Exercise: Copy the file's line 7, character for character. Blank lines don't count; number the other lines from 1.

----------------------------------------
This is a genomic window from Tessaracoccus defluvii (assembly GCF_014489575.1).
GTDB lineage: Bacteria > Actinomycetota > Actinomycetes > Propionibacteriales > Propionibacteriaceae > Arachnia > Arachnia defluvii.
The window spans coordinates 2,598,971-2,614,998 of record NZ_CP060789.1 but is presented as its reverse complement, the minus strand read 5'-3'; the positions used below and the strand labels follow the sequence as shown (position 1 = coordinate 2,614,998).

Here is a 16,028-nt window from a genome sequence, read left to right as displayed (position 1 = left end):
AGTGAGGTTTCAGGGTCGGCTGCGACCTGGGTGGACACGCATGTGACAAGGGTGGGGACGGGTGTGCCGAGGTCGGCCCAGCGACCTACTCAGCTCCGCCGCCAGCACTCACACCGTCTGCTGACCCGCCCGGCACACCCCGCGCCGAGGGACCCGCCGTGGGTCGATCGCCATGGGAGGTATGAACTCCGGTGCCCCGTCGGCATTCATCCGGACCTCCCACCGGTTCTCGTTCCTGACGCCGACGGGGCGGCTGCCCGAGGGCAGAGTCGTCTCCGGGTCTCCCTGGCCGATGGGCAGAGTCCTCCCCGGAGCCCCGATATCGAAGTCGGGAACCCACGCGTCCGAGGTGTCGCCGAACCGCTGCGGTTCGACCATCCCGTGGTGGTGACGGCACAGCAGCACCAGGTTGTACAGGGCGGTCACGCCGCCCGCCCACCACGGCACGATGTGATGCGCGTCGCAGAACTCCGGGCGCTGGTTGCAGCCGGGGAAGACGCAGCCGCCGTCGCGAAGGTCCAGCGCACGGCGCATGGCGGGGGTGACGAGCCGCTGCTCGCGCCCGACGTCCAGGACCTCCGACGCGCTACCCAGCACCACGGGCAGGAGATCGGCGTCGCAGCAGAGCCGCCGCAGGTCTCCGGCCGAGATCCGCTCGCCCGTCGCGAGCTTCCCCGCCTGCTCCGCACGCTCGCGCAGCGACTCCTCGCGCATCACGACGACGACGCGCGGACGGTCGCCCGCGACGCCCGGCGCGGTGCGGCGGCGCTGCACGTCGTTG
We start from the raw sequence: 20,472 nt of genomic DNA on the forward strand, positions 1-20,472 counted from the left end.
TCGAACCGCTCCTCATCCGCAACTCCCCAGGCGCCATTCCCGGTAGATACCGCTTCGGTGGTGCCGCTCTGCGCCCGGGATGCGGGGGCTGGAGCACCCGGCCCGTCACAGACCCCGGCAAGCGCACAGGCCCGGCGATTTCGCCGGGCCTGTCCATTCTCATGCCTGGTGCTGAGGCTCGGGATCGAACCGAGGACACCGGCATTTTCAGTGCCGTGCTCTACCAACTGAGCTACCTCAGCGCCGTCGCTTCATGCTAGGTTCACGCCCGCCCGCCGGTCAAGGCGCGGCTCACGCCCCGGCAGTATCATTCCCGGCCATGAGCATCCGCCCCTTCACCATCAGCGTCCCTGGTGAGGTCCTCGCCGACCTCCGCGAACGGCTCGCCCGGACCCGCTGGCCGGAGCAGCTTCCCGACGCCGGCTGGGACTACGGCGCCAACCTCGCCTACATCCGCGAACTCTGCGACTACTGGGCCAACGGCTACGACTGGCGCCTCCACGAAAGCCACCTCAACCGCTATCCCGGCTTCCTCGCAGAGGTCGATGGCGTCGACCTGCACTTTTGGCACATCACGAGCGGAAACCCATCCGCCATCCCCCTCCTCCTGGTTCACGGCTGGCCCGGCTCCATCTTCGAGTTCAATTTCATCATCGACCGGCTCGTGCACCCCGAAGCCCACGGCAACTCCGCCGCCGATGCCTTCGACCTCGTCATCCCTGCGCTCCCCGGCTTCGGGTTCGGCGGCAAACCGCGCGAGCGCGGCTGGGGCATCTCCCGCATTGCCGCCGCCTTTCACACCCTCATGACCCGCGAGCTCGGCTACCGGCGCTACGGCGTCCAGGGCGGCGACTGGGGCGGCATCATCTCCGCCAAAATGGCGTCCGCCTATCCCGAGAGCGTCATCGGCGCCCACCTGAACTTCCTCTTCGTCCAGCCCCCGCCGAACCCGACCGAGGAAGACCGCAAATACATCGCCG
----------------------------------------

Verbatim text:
TCGAACCGCTCCTCATCCGCAACTCCCCAGGCGCCATTCCCGGTAGATACCGCTTCGGTGGTGCCGCTCTGCGCCCGGGATGCGGGGGCTGGAGCACCCGGCCCGTCACAGACCCCGGCAAGCGCACAGGCCCGGCGATTTCGCCGGGCCTGTCCATTCTCATGCCTGGTGCTGAGGCTCGGGATCGAACCGAGGACACCGGCATTTTCAGTGCCGTGCTCTACCAACTGAGCTACCTCAGCGCCGTCGCTTCATGCTAGGTTCACGCCCGCCCGCCGGTCAAGGCGCGGCTCACGCCCCGGCAGTATCATTCCCGGCCATGAGCATCCGCCCCTTCACCATCAGCGTCCCTGGTGAGGTCCTCGCCGACCTCCGCGAACGGCTCGCCCGGACCCGCTGGCCGGAGCAGCTTCCCGACGCCGGCTGGGACTACGGCGCCAACCTCGCCTACATCCGCGAACTCTGCGACTACTGGGCCAACGGCTACGACTGGCGCCTCCACGAAAGCCACCTCAACCGCTATCCCGGCTTCCTCGCAGAGGTCGATGGCGTCGACCTGCACTTTTGGCACATCACGAGCGGAAACCCATCCGCCATCCCCCTCCTCCTGGTTCACGGCTGGCCCGGCTCCATCTTCGAGTTCAATTTCATCATCGACCGGCTCGTGCACCCCGAAGCCCACGGCAACTCCGCCGCCGATGCCTTCGACCTCGTCATCCCTGCGCTCCCCGGCTTCGGGTTCGGCGGCAAACCGCGCGAGCGCGGCTGGGGCATCTCCCGCATTGCCGCCGCCTTTCACACCCTCATGACCCGCGAGCTCGGCTACCGGCGCTACGGCGTCCAGGGCGGCGACTGGGGCGGCATCATCTCCGCCAAAATGGCGTCCGCCTATCCCGAGAGCGTCATCGGCGCCCACCTGAACTTCCTCTTCGTCCAGCCCCCGCCGAACCCGACCGAGGAAGACCGCAAATACATCGCCG